Tesla boss Elon Musk, who was not in attendance at the switch-on, had boldly promised to build the battery in South Australia within 100 days – a pledge that has been fulfilled.  The 100-megawatt battery was officially activated Friday.  Musk has said it was three times more powerful than the world’s next biggest battery, and promised to deliver it for free had it not been built on schedule.

The South Australian state government hopes the project can prevent power outages because it can rapidly deploy electricity when it is most needed and reduce prices.

Last September, South Australia suffered a state-wide power outage when storms damaged the electricity network.

State premier Jay Weatherill believes the new battery will guarantee energy supplies.

“People were making fun of South Australia for its leadership in renewable energy and blaming it for the black-out,” said Weatherill. “That, of course, has now been debunked as a myth.  We now know that our leadership in renewable energy is not only leading the nation but leading the world, and we are more than happy to supply our beautiful renewable energy stored in a battery to help out the national electricity market.”

Located near Jamestown, about 200 kilometers north of Adelaide, the Tesla-built 100 megawatt lithium ion battery is connected to a wind farm run by French energy company Neoen.

The farm has 99 wind turbines and generates electricity that can be stored in the battery to serve 30,000 people for about an hour.  In a statement, the California-based firm said the project in South Australia showed “that a sustainable, effective energy solution is possible”.

Critics of the battery have said the technology’s potential has been exaggerated.

The bulk of Australia’s electricity is still generated by coal, and the nation is one of the world’s worst per capita emitters of greenhouses gases.



Los Angeles Set to Embark on a Smart City Experiment

From cellphones and cars, to televisions and refrigerators, more devices are being connected to the Internet.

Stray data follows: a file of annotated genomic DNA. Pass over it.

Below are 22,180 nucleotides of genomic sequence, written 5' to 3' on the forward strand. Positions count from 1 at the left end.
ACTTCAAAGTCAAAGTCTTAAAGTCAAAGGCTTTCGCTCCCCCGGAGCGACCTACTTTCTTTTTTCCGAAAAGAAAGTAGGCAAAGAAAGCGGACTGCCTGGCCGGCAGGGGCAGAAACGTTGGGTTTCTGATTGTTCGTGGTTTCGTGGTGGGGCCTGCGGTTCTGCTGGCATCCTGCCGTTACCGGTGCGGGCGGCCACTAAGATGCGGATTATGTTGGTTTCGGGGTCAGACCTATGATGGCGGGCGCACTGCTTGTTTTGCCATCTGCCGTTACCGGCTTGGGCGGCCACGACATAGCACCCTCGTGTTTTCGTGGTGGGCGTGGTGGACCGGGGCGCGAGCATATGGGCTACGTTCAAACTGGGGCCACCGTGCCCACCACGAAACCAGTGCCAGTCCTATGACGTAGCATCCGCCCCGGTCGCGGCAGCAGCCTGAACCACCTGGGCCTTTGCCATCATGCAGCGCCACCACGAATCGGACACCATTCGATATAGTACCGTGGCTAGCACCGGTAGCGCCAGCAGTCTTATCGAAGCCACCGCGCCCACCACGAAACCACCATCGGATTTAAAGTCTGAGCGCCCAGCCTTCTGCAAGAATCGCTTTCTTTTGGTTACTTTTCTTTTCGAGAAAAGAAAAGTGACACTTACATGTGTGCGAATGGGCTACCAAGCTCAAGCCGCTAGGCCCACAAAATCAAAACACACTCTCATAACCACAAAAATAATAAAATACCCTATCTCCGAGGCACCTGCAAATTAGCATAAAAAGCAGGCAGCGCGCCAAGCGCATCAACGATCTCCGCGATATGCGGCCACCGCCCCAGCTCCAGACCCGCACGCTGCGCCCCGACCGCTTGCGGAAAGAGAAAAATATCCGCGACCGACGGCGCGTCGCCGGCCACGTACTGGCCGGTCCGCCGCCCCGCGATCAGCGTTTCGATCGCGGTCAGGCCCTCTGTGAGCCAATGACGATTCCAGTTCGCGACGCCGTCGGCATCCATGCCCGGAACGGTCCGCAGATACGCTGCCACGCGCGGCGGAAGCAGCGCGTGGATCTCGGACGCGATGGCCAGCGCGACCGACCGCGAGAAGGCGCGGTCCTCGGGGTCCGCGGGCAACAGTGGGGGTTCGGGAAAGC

This network of connected devices is call the “Internet of Things” (IoT). Los Angeles, the second largest city in the United States, is planning to use the prevalence of these IoT devices as a testing ground for becoming a city of the future.

“By putting computers in parking meters, you already have computers in your car, and you have computers in the street lights. The ability to connect them to the Internet of Things allows a better way for your car to know where parking spots are available, allows better for it to communicate when street lights should turn green to maximize traffic flow,” said Ted Ross, chief information officer for the city of Los Angeles.

WATCH: Los Angeles About to Embark on a Smart City Experiment

What is I3? 

Los Angeles is a part of a consortium called “I3” that includes the University of Southern California (USC) and tech companies. This partnership is developing and will soon test an Internet of Things system. It aims to connect sensors placed around the city with other connected devices to make L.A. a smart city.

It is an endeavor that will also rely on residents’ participation, said Raman Abrol of Tech Mahindra. It is one of the I3 tech companies and will provide a platform for an online marketplace called Community Action Platform for Engagement or CAPE.

“Communities can collaborate with businesses and cities and share data in a manner where privacy’s enforced,” Abrol said.

In the online marketplace, neighborhoods could be shopping for a cheaper source of renewable energy or water filtration system. Companies can then compete for their business.

CAPE is just one of the many elements in the I3 system that will make up the Internet of Things network in Los Angeles.

“The I3 is an Internet of Things integrator. Through I3, we’re (Los Angeles) working with the University of Southern California and vendor partners to aggregate the data and give us a better ability to make decisions, decisions to maximize traffic flow, decisions to help reduce crime, decisions to help improve business prosperity,” Ross said.

Privacy, security concerns

As connected devices become more ubiquitous and the flow of personal data increases, privacy and security concerns will be more scrutinized.

“I think that this is one piece of a huge emerging problem, of figuring out how we protect privacy and limit government power in an era of rapidly expanding information availability and rapidly expanding data processing abilities. So it’s not just that there are more and more data points that are available for the government to look at. It is also that we are rapidly expanding our ability to analyze data,” said Stanford University Law School professor, David Alan Sklansky.

Sklansky has been closely following a U.S. Supreme Court case, Carpenter v. the United States, which examines whether police need a warrant to obtain cellphone location information. Sklansky said the decision from the case will impact other applications of technology and data in the modern age.